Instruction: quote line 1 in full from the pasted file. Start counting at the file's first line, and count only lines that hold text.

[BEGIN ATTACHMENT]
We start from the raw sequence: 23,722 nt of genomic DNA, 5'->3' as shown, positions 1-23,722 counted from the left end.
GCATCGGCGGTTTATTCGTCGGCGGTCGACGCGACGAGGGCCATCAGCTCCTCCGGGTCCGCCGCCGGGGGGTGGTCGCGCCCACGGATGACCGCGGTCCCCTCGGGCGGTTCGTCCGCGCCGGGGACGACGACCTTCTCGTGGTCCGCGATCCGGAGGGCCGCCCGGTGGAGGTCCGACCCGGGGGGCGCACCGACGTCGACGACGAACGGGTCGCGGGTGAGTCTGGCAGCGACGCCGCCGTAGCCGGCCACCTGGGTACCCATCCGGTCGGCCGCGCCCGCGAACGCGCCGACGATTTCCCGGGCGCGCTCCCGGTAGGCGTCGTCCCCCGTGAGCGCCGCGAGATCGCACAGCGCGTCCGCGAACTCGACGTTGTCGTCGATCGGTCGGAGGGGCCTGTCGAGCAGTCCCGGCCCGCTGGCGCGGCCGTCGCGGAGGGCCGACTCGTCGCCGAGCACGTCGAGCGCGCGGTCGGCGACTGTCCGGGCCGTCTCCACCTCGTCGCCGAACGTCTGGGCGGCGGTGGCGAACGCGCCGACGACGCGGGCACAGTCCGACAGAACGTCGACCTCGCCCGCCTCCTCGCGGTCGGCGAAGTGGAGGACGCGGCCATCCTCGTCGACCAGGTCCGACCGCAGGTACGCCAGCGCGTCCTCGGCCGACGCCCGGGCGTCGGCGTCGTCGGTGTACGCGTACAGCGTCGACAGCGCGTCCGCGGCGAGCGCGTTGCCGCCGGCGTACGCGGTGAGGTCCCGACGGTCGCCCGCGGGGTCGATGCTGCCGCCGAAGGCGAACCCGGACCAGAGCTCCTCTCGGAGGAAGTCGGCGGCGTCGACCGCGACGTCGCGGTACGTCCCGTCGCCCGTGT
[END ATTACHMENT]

We start from the raw sequence: 23,722 nt of genomic DNA, 5'->3' as shown, positions 1-23,722 counted from the left end.